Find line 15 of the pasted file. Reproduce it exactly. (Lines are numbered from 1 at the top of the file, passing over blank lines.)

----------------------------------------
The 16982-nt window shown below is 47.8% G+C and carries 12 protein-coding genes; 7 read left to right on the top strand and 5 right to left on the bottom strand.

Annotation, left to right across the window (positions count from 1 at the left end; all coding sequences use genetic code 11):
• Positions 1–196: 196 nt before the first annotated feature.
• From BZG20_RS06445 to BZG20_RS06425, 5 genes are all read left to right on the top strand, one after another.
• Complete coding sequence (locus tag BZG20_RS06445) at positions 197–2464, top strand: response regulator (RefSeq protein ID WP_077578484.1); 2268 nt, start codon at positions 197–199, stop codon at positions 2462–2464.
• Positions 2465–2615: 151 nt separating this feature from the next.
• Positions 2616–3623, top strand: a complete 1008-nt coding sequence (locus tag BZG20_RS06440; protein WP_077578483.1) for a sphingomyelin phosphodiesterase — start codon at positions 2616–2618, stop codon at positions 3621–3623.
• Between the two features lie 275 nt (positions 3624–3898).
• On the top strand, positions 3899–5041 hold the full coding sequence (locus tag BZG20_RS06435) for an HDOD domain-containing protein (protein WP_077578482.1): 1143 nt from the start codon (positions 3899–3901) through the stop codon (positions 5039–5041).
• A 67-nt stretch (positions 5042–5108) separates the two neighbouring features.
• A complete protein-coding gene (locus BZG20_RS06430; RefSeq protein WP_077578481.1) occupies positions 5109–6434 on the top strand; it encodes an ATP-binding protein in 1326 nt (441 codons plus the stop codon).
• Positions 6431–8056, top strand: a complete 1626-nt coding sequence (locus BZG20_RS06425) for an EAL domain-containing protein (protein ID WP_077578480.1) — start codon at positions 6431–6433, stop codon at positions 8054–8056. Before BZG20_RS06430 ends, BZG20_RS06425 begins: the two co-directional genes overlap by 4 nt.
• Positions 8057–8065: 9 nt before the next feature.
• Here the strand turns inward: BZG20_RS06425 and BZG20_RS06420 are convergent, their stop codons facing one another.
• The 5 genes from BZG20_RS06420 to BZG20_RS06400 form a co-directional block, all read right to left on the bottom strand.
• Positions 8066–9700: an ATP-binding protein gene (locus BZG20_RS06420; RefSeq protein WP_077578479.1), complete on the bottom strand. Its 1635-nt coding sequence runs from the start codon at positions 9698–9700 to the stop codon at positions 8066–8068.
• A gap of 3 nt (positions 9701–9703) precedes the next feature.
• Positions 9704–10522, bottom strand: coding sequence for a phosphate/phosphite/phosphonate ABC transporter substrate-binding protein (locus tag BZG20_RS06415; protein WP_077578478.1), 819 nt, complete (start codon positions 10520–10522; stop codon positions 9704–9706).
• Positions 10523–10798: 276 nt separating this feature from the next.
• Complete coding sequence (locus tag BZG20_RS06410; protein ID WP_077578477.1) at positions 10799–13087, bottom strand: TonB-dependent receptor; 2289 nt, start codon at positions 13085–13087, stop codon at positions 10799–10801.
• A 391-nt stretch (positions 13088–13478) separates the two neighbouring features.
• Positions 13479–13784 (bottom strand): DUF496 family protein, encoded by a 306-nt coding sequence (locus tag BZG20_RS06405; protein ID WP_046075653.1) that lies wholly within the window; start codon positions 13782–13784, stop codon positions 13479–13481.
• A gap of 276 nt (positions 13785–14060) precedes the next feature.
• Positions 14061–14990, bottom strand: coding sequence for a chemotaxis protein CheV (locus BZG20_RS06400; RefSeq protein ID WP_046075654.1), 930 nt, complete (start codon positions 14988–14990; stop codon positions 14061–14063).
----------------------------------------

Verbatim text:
• The 5 genes from BZG20_RS06420 to BZG20_RS06400 form a co-directional block, all read right to left on the bottom strand.